Trinidad and Tobago: civil society rises to the NCD challenge
The multisectoral response to the NCD epidemic in Trinidad and Tobago was given a welcome boost recently when a host of civil society organisations met in Port of Spain to discuss accelerating action against chronic diseases.
Held on July 28, the meeting brought together some 50 dieticians, faith-based organisations, campaigning charities, disability action groups, the national Olympic Committee, youth groups, communications agencies, drug awareness groups, the Mothers’ Union and the Breastfeeding Association, among others. They were joined by traditional health NGOs, representatives of the Ministry of Health and the newly formed Trinidad and Tobago NCD Alliance.
It was widely agreed that such a multisectoral gathering reflected the need for the NCD response to encompass all of society and go beyond the health sector. The core ideas of Health in All Policies and an all-of-government approach were reinforced, alongside the importance of looking at the social determinants of health; the conditions in which people are born, grow, live, work and age. Through this prism, the socio-economic and environmental circumstances of individuals and communities play a large part in determining health outcomes.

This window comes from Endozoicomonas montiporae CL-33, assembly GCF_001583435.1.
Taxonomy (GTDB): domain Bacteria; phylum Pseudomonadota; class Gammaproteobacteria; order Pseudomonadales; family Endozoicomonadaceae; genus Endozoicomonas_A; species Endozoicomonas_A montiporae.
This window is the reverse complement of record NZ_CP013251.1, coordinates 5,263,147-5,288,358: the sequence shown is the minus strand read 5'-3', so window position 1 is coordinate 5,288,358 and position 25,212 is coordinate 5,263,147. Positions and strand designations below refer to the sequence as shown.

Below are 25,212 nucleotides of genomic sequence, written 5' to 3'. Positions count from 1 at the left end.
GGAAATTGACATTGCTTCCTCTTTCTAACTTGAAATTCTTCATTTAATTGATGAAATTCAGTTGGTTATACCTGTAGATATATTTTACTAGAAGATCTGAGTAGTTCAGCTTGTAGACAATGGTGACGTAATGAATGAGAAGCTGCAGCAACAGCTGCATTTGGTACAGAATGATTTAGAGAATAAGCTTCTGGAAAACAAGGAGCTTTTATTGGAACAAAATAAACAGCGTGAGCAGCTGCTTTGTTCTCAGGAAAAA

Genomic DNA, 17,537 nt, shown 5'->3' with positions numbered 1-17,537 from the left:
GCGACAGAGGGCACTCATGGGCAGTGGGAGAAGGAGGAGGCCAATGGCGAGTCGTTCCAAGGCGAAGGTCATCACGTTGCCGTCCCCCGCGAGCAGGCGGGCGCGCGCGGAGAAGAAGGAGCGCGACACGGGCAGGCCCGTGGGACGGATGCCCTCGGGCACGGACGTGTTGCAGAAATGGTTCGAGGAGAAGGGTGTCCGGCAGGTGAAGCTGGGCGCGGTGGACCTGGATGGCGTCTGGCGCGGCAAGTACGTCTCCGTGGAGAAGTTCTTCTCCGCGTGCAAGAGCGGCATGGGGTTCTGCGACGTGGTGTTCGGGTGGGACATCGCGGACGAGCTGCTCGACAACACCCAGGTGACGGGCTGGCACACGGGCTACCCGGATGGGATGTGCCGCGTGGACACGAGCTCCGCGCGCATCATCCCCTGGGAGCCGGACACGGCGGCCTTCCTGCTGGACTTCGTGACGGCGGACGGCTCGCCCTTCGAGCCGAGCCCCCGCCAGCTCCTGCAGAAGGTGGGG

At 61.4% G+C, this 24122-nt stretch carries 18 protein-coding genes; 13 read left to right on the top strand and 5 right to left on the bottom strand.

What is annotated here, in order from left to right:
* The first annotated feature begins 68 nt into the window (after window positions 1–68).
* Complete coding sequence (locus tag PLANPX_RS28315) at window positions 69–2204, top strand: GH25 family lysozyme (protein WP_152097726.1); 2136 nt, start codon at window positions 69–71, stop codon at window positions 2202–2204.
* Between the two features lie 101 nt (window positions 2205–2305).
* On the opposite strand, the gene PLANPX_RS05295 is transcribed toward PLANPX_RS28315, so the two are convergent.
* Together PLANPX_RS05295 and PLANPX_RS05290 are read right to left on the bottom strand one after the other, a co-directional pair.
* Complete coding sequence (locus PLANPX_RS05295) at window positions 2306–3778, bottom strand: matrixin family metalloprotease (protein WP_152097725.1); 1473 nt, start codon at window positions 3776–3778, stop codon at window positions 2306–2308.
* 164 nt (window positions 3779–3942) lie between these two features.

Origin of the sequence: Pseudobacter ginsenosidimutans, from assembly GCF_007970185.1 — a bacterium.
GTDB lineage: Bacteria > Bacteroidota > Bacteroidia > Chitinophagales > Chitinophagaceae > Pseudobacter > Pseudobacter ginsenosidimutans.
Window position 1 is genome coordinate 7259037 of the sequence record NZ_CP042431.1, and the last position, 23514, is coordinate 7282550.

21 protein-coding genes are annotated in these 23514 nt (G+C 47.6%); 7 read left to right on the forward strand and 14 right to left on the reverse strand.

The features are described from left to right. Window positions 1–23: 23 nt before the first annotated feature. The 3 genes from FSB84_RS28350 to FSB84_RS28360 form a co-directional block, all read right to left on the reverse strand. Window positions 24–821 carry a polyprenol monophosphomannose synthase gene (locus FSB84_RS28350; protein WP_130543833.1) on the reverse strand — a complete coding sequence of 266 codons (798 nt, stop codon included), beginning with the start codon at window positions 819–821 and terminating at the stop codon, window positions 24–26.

The extent of the NCD epidemic in Trinidad and Tobago was laid bare in stark detail. The country is the worst affected in a heavily burdened region and has the highest rates of premature mortality. More people die from heart attacks, strokes and cancers than anywhere else in the Americas. Diabetes mortality is in fact eight times higher than in North America.
In a series of lively discussions participants said it was imperative that Trinidad and Tobago loses its unenviable title as the Caribbean’s leader in NCDs. The findings of a wide-ranging evaluation of the 2007 CARICOM Port of Spain Heads of Government Declaration on NCDs were presented, risk factors revealed and a way forward for the country and the region mapped out.
Presentations were made by Dr Alafia Samuels, head of the Port of Spain NCD evaluation, Ms. Yvonne Lewis, Director of Health Education at the Ministry of Health and Dr Karen Sealey, International Health Consultant and Coordinator of the TT NCD Alliance.
Participants shared experiences and ideas extensively and offered overwhelming support for the Trinidad and Tobago NCD Alliance. There were a number of practical suggestions offered, such as an e-newsletter to keep everyone informed of developments and activities and making available an extensive set of PowerPoint slides that can be used to spread the NCD message and strengthen the challenge to a growing epidemic.
Download Dr. Alafia Samuels presentation here: Social and Structural Determinants of Non Communicable Diseases (NCDs) – Lessons from the evaluation of the 2007 CARICOM Heads of Government NCD Summit Declaration
Images from the meeting.